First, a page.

“Hey, mom. So, I still have to look through some stuff but my passport wasn’t where I thought it was. I was wondering if you, by any chance, saw it when you were here.”
I receive my daughter’s message at 10:34pm on December 23, less than 24 hours before she is scheduled to board a flight in Raleigh, North Carolina. A flight that will carry her to London to be with us on Christmas morning. The “when you were here” she is referring to is two months ago, when I was visiting her apartment during a three-week book tour in the US.
“I don’t remember seeing it honey,” I reply within seconds.
Two hours later, after numerous exchanges between us, I crawl into bed, mute words coming out of my mouth, curl my body into a ball and will a positive outcome with every muscle tightened in silence. As if freezing my body will control what is lost toward being found. Like the “I” in Be still and know that I am God is somehow meant for me instead of the Creator of the universe.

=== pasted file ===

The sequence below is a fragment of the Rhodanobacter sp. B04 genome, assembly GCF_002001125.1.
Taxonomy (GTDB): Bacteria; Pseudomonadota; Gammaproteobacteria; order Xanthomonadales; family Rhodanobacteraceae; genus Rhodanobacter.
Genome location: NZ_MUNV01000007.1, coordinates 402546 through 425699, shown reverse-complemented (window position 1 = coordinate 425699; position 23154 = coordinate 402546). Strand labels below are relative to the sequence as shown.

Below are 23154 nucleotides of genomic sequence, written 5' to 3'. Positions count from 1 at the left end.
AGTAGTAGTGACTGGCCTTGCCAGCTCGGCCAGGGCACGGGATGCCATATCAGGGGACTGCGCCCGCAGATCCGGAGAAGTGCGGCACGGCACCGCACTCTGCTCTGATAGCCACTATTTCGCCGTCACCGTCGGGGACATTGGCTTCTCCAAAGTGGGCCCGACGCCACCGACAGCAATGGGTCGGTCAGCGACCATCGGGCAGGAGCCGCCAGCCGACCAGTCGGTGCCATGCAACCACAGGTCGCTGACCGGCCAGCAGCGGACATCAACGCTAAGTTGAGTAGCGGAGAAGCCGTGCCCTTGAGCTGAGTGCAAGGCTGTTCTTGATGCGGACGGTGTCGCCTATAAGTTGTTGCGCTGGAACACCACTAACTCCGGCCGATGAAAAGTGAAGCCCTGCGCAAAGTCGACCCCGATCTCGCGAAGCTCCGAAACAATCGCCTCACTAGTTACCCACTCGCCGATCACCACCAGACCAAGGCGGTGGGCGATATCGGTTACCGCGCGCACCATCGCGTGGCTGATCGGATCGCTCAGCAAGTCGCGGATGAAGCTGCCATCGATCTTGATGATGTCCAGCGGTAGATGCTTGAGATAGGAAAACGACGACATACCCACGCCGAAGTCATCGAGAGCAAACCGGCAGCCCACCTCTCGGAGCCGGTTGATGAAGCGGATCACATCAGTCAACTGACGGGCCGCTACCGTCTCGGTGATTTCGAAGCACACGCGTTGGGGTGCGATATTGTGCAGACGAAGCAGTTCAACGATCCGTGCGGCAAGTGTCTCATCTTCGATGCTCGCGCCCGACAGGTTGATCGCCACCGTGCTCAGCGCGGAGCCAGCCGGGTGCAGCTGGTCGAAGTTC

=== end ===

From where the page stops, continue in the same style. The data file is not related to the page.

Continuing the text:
What if she can’t find her passport? I mentally prepare myself by serving up worst case scenarios. And God answers me in the usual way we dialog — through a tennis match of questions.
Many of you may have followed this harrowing story through my social media feeds but today I’m sharing more about this stressful situation over at Grace Table. As many practice the discipline of naming a New Year as a way to be purposeful about time, my daughter’s lost passport during Christmas revealed something about that process I wasn’t expecting. Join me for the rest of the story by clicking here.